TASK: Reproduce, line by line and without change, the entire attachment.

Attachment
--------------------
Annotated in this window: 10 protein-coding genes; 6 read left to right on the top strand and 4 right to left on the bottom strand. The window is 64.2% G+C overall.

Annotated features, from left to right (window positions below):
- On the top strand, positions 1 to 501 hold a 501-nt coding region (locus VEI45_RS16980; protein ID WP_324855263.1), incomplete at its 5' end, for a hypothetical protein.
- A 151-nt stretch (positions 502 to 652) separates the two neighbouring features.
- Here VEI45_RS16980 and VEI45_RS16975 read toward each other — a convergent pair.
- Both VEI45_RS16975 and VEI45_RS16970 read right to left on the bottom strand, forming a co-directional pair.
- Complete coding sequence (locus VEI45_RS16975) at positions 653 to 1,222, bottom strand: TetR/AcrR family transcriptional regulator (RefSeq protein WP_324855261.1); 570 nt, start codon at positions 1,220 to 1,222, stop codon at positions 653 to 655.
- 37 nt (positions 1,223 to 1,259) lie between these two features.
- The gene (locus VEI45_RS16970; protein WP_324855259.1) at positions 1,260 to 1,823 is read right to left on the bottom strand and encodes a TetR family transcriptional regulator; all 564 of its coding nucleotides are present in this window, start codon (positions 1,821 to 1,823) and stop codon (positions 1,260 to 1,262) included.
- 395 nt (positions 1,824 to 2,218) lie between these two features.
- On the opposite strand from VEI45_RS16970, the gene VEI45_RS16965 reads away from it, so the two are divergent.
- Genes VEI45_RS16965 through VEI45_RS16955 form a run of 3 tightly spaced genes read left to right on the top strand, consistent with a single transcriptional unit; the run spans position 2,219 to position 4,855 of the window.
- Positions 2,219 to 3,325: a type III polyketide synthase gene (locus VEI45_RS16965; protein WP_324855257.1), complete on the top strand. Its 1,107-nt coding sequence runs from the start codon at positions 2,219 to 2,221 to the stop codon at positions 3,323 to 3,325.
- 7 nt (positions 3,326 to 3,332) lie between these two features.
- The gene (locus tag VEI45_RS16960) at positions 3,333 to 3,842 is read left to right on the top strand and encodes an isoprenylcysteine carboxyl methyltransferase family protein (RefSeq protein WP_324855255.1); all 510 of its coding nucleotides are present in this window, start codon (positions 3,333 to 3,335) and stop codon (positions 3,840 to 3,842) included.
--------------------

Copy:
Annotated in this window: 10 protein-coding genes; 6 read left to right on the top strand and 4 right to left on the bottom strand. The window is 64.2% G+C overall.

Annotated features, from left to right (window positions below):
- On the top strand, positions 1 to 501 hold a 501-nt coding region (locus VEI45_RS16980; protein ID WP_324855263.1), incomplete at its 5' end, for a hypothetical protein.
- A 151-nt stretch (positions 502 to 652) separates the two neighbouring features.
- Here VEI45_RS16980 and VEI45_RS16975 read toward each other — a convergent pair.
- Both VEI45_RS16975 and VEI45_RS16970 read right to left on the bottom strand, forming a co-directional pair.
- Complete coding sequence (locus VEI45_RS16975) at positions 653 to 1,222, bottom strand: TetR/AcrR family transcriptional regulator (RefSeq protein WP_324855261.1); 570 nt, start codon at positions 1,220 to 1,222, stop codon at positions 653 to 655.
- 37 nt (positions 1,223 to 1,259) lie between these two features.
- The gene (locus VEI45_RS16970; protein WP_324855259.1) at positions 1,260 to 1,823 is read right to left on the bottom strand and encodes a TetR family transcriptional regulator; all 564 of its coding nucleotides are present in this window, start codon (positions 1,821 to 1,823) and stop codon (positions 1,260 to 1,262) included.
- 395 nt (positions 1,824 to 2,218) lie between these two features.
- On the opposite strand from VEI45_RS16970, the gene VEI45_RS16965 reads away from it, so the two are divergent.
- Genes VEI45_RS16965 through VEI45_RS16955 form a run of 3 tightly spaced genes read left to right on the top strand, consistent with a single transcriptional unit; the run spans position 2,219 to position 4,855 of the window.
- Positions 2,219 to 3,325: a type III polyketide synthase gene (locus VEI45_RS16965; protein WP_324855257.1), complete on the top strand. Its 1,107-nt coding sequence runs from the start codon at positions 2,219 to 2,221 to the stop codon at positions 3,323 to 3,325.
- 7 nt (positions 3,326 to 3,332) lie between these two features.
- The gene (locus tag VEI45_RS16960) at positions 3,333 to 3,842 is read left to right on the top strand and encodes an isoprenylcysteine carboxyl methyltransferase family protein (RefSeq protein WP_324855255.1); all 510 of its coding nucleotides are present in this window, start codon (positions 3,333 to 3,335) and stop codon (positions 3,840 to 3,842) included.